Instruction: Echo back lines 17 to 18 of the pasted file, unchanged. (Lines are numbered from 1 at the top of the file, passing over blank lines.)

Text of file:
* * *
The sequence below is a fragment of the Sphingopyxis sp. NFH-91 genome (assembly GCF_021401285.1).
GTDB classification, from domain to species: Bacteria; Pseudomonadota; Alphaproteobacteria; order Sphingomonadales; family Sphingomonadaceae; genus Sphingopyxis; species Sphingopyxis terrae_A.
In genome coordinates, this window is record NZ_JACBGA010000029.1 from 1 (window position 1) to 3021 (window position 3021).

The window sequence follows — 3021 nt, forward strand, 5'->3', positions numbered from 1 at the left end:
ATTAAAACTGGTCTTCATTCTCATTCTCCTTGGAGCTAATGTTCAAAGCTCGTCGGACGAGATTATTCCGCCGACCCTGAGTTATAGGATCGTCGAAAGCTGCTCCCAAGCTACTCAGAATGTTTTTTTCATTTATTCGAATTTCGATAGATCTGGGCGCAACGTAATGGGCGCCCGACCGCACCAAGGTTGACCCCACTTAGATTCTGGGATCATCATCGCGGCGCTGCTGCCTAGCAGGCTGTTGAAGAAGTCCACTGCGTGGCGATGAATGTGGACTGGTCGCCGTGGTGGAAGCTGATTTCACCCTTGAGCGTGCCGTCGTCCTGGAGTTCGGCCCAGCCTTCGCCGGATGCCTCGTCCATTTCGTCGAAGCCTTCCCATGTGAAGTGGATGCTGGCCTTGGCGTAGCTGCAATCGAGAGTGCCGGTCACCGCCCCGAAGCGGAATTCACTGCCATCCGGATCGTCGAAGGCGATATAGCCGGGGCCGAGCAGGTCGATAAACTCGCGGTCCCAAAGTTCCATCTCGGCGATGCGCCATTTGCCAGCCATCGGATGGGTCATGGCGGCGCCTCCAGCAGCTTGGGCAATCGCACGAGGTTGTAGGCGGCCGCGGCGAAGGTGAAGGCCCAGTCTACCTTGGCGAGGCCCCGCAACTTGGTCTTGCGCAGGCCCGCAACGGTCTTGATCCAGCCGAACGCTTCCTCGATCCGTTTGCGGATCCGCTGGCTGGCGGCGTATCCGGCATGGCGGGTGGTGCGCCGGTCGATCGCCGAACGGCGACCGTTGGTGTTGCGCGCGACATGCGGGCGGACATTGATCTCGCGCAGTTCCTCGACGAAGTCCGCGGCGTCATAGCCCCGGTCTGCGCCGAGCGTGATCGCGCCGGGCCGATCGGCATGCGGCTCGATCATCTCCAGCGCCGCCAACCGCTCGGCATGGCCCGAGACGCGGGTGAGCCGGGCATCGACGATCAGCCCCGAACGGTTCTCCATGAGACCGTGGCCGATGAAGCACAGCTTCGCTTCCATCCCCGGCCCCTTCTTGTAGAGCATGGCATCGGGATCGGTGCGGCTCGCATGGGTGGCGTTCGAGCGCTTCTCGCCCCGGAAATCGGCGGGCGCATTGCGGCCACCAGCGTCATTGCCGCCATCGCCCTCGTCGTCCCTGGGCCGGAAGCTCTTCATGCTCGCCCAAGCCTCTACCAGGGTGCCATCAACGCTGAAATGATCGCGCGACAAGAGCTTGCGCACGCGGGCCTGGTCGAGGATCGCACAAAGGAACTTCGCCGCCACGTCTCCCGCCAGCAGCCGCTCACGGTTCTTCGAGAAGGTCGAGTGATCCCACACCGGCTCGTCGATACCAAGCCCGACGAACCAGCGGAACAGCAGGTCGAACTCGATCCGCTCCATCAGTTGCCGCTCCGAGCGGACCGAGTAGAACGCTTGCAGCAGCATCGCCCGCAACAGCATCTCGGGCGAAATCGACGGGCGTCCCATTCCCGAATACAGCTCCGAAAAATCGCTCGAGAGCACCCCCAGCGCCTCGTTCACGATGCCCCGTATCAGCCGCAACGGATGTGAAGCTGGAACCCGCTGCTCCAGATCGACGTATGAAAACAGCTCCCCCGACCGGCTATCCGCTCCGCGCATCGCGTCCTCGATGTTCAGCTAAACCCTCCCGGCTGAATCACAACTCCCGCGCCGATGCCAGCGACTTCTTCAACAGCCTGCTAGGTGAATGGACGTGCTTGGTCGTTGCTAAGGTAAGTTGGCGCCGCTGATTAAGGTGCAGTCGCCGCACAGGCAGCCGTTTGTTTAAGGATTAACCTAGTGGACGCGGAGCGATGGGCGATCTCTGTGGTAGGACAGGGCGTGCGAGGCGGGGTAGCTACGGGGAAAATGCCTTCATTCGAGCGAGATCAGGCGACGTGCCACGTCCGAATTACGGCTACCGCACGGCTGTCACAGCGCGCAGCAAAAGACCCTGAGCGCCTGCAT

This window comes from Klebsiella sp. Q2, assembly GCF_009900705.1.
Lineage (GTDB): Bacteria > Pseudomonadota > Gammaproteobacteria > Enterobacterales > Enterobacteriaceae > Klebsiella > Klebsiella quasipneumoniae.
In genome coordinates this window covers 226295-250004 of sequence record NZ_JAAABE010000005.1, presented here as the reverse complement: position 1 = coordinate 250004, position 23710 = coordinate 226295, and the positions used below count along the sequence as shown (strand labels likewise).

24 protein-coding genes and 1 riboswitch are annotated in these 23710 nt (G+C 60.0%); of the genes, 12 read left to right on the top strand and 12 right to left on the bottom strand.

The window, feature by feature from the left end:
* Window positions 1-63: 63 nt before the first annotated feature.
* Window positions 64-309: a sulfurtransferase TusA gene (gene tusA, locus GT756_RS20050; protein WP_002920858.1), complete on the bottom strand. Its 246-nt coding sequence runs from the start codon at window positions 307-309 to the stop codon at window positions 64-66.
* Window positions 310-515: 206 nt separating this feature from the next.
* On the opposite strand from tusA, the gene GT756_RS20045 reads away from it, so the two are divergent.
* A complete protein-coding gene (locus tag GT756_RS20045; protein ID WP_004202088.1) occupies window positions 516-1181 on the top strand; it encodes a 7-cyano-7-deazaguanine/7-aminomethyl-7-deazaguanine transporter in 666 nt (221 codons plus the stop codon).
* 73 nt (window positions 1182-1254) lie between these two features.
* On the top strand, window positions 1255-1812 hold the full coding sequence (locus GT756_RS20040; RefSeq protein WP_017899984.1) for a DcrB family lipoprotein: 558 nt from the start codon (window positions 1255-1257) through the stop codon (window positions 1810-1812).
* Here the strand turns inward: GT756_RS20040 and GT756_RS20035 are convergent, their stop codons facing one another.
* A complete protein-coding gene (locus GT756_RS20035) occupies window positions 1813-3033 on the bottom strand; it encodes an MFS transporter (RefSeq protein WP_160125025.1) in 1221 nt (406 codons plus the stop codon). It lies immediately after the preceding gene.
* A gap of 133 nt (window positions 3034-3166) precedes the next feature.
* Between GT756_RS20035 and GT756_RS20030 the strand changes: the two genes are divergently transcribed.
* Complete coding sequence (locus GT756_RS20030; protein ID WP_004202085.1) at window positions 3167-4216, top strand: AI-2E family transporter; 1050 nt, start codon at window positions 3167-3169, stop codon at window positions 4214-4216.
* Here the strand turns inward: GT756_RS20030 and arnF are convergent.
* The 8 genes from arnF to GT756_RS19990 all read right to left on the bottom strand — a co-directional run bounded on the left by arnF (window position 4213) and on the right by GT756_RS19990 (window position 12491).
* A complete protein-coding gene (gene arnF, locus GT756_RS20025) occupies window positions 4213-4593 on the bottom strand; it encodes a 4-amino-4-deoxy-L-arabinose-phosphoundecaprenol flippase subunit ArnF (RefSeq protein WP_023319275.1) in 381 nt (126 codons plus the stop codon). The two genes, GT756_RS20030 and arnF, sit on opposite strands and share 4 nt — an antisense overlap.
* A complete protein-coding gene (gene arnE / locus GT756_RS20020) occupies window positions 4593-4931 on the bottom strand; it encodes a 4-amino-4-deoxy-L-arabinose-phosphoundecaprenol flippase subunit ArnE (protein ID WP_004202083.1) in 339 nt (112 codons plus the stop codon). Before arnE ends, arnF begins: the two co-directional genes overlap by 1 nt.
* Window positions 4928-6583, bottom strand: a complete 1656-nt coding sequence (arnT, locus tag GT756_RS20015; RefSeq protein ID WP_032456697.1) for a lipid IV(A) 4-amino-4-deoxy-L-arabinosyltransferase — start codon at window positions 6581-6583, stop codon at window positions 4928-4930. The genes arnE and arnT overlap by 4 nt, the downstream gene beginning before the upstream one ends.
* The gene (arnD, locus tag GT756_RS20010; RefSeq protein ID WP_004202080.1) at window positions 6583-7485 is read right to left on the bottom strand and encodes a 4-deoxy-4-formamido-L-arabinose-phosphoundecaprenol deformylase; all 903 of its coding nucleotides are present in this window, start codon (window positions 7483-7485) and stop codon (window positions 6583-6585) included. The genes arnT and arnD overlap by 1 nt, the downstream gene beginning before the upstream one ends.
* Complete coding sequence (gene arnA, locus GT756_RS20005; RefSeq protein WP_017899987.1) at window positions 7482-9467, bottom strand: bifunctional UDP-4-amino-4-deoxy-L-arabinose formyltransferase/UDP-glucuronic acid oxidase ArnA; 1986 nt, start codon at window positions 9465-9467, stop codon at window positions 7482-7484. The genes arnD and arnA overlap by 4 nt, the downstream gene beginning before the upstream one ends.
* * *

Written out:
* On the top strand, window positions 1255-1812 hold the full coding sequence (locus GT756_RS20040; RefSeq protein WP_017899984.1) for a DcrB family lipoprotein: 558 nt from the start codon (window positions 1255-1257) through the stop codon (window positions 1810-1812).
* Here the strand turns inward: GT756_RS20040 and GT756_RS20035 are convergent, their stop codons facing one another.